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Tiger Aircraft begins construction of 3 planes

March 28, 2001|By BOB PARTLOW

Tiger Aircraft begins construction of 3 planes



MARTINSBURG, W.Va. - While two aircraft companies struggle to get off the ground with their plans to build planes at the Eastern West Virginia Regional Airport, Tiger Aircraft Co. has started construction on its planes.

"We've got three (planes) in work right now and we're hiring about three people a week," said John Witcher, president of Tiger Aircraft. The planes are single-prop planes priced at $219,500 and designed for private individuals to fly.

The assembly plant is at the John D. Rockefeller IV Science and Technology Center at the airport. The company located in Berkeley County because of Rockefeller, who has ties in Asia, officials have said. Taiwanese money has been invested in the plant, Witcher said.

Assembly started on the first plane in November, but was delayed because parts delivery was delayed, Witcher said. That problem has been overcome and three fuselages have arrived on site. Two more are on the way, he said.

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"We expect to build between 100-300 planes annually, depending on the market," Witcher said. The company has about 45-50 employees and keeps hiring as the assembly process enlarges.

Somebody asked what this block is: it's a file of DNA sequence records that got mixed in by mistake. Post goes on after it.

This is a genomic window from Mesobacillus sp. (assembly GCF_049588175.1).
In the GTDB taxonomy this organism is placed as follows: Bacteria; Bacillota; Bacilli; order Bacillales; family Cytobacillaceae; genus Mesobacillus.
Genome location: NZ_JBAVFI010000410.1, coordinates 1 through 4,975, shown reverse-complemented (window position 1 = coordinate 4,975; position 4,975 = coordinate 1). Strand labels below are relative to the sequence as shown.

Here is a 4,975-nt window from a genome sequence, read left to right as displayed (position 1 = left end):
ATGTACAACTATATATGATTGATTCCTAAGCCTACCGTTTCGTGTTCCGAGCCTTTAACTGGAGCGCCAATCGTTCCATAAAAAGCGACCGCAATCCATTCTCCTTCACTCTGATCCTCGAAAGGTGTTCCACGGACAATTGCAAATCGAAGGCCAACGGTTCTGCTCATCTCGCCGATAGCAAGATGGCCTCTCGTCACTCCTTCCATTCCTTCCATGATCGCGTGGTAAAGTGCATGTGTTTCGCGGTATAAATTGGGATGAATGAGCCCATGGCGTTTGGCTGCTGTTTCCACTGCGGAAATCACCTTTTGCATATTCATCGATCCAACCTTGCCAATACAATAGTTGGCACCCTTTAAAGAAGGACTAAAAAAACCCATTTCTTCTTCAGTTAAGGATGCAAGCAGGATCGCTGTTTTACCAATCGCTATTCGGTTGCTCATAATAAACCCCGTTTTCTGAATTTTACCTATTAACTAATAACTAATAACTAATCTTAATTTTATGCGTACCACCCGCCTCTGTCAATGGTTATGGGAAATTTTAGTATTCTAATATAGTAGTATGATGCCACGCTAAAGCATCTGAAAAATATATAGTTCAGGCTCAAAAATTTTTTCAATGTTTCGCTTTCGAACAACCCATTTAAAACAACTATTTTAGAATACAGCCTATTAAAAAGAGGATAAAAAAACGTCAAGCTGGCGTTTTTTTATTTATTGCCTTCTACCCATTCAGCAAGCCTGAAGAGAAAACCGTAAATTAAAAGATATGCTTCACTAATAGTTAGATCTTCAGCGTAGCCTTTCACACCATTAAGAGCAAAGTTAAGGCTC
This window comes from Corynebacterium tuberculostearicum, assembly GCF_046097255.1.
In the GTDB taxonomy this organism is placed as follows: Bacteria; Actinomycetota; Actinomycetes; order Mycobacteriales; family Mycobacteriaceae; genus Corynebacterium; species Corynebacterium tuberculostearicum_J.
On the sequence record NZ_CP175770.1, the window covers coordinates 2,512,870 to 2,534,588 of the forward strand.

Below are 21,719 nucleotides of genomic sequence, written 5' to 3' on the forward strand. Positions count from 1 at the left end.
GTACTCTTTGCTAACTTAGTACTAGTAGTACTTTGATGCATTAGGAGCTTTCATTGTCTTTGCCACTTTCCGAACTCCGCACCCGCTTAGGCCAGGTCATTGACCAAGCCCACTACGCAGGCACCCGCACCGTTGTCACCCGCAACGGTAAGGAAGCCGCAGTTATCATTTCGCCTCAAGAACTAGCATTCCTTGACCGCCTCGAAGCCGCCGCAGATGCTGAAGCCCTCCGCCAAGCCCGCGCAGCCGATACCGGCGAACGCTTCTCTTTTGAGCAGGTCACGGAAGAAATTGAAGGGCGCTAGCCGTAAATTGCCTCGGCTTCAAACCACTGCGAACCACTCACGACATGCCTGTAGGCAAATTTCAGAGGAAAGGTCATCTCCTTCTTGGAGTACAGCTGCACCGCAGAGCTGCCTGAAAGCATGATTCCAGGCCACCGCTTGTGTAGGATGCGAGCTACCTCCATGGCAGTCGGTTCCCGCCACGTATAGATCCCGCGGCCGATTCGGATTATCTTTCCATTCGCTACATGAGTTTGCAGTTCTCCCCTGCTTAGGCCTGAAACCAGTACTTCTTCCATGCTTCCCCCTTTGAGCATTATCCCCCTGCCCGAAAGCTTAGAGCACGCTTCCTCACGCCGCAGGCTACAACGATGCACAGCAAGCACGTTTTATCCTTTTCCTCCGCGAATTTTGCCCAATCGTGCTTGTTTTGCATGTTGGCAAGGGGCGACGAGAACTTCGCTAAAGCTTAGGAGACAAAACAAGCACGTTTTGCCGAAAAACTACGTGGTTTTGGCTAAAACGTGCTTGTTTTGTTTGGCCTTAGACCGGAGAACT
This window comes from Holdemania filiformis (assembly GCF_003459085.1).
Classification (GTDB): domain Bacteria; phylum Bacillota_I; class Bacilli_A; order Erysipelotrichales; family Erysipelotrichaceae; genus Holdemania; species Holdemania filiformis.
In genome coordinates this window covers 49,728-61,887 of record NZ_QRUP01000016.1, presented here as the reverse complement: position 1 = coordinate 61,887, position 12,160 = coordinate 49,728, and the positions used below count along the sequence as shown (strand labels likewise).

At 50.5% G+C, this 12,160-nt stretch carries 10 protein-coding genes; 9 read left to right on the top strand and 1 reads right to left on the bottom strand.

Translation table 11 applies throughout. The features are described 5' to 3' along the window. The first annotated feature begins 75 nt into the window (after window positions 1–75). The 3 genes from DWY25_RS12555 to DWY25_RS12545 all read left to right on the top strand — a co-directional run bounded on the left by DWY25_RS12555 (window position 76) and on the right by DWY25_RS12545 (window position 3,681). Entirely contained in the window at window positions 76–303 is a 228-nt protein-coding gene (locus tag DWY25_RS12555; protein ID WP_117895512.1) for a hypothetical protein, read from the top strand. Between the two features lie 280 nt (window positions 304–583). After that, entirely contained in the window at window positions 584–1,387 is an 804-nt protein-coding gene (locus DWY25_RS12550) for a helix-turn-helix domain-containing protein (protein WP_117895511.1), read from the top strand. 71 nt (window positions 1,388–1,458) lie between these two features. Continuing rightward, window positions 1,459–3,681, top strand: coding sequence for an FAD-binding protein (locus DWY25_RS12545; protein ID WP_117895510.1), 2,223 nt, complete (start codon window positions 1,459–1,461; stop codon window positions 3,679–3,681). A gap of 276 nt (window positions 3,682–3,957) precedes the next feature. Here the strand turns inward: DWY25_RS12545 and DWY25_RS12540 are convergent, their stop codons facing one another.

The first planes off the assembly lines will take several weeks to build as workers learn the process and work the bugs out of the system.

"After that, we expect an assembly cycle of about three to five weeks per plane," he said.

At the official ceremony marking the start of assembly last November, Rockefeller estimated that more than 200 people could be employed at the plant.

"Those were Sen. Rockefeller's numbers and we wouldn't want to disagree with the senator," Witcher said. He could not precisely say how many employees might be hired eventually.

"We're looking at whether we can produce more of the parts that go into the aircraft, which would add significantly to the number of employees," he said.

Witcher said it is difficult for any aircraft manufacturer to get the financing, the location, design and other elements together to build planes.

Alliance Aircraft of Portsmouth, N.H., said recently it wants to build regional jet aircraft at the airport. But the company has experienced trouble trying to get off the ground in New Hampshire. Sino-Swearingen Co. also is located at the airport and plans to build business jets. Sino-Swearingen just laid off 100 employees at its San Antonio, Texas, plant and recently put on hold plans to hire 300 people in Martinsburg.

"It is difficult" to get a plant up and running to build planes, Witcher said. "It is not an easy process."

Rockefeller could not be reached for comment about Tiger's plans.

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